Had any shots of wheatgrass lately? Wheatgrass has been promoted in health food stores and restaurants for quite a few years now, and arguably is an old-timer when it comes to the fame of green foods—kale being one of the newer kids on the block.
So is wheatgrass as nutritionally robust as the claims state, and what does the science have to say about it?
This young grass is often juiced, taken in tablet form, or blended into smoothies. It’s rich in vitamins E, C, and A, as well as iron, calcium, and magnesium. Wheatgrass also contains a good amount of the amino acids that build proteins.
Though there haven’t been many studies looking into the healing and medicinal properties of wheatgrass, some of the early findings are promising. A couple of different studies have looked at wheatgrass’ ability to bolster the production and function of red blood cells; small studies showed positive improvements in hemoglobin (the oxygen carrying component of red blood cells) in people with cancer who were given wheatgrass. Another blood-targeted study showed that children with defects in their hemoglobin needed fewer blood transfusions when given wheatgrass supplements.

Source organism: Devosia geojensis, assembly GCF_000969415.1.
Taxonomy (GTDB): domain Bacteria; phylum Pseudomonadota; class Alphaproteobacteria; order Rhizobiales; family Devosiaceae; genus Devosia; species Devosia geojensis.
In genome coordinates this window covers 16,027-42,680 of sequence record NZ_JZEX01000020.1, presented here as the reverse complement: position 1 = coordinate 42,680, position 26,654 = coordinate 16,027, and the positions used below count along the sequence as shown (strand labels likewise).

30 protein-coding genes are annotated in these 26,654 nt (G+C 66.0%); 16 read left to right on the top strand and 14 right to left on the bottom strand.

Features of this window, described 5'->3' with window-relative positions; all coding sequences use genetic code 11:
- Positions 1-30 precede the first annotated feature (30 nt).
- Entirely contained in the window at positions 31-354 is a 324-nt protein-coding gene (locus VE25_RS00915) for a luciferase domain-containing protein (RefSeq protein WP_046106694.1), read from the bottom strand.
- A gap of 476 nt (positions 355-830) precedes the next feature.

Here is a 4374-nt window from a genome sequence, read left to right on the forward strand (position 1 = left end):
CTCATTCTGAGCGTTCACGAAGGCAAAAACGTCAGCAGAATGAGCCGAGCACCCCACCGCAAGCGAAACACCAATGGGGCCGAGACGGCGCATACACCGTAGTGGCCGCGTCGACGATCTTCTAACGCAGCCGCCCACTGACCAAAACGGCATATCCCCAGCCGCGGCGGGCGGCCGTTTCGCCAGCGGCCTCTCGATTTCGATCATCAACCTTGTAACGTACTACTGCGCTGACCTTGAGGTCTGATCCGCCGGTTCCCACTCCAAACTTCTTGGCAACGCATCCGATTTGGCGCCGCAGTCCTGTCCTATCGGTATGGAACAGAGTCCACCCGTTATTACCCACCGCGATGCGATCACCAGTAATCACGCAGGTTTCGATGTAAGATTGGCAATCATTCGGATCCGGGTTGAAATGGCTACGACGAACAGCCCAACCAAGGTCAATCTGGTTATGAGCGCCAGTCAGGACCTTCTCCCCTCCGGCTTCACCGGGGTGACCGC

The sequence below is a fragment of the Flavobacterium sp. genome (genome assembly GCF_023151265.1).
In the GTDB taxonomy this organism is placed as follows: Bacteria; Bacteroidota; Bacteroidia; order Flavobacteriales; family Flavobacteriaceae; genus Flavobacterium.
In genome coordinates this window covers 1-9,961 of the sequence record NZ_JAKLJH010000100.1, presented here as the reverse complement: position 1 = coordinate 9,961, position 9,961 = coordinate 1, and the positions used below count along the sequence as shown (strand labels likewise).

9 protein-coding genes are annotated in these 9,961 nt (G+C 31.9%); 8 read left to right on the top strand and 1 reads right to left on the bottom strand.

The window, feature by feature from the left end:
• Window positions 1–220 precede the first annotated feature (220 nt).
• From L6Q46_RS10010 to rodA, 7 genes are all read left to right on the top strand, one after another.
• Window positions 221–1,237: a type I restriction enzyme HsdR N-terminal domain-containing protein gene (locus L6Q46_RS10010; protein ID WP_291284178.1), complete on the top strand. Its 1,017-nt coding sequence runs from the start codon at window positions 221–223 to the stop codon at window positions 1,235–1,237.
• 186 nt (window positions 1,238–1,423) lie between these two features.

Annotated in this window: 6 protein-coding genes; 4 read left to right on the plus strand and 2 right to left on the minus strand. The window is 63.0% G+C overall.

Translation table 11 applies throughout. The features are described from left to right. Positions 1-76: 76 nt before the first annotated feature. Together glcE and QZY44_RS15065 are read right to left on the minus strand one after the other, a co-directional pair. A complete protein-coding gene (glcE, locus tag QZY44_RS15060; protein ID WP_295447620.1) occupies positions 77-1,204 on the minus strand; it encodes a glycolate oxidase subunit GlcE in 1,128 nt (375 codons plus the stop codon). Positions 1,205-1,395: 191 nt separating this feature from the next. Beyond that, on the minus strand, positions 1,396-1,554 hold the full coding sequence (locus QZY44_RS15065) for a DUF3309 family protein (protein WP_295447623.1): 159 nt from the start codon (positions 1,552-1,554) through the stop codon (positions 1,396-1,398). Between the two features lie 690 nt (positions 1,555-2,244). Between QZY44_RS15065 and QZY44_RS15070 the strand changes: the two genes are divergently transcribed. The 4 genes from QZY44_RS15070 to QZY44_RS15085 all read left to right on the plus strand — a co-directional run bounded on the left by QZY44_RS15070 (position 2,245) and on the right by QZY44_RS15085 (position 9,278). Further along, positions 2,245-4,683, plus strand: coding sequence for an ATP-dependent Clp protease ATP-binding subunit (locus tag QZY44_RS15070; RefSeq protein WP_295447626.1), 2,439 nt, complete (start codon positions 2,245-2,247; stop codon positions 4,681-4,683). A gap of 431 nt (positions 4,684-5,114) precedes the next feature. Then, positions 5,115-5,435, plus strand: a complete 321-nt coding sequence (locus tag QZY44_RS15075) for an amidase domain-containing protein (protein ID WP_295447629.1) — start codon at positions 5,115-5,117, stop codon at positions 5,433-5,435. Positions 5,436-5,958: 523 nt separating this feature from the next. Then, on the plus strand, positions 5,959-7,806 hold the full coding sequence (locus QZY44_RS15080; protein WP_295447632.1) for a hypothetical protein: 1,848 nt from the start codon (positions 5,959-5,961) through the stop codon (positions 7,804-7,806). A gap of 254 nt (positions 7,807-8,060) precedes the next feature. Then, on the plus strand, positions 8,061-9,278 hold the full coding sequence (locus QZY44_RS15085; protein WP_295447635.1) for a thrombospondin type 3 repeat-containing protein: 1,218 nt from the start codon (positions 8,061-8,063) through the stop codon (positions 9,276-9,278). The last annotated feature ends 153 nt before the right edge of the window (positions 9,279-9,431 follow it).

There have also been a few studies looking at wheatgrass and the intestinal system. Patients with ulcerative colitis, a type of inflammatory bowel disease, showed less severe symptoms and less intestinal bleeding when given wheatgrass juice.
While there isn’t any evidence that wheatgrass offers any miracle cures, it also doesn’t appear to pose many threats to health. Generally, it seems to be a safe addition to the diet. Stay tuned for more evidence — and, for now, it looks like your morning double shot may do you some good. Cheers!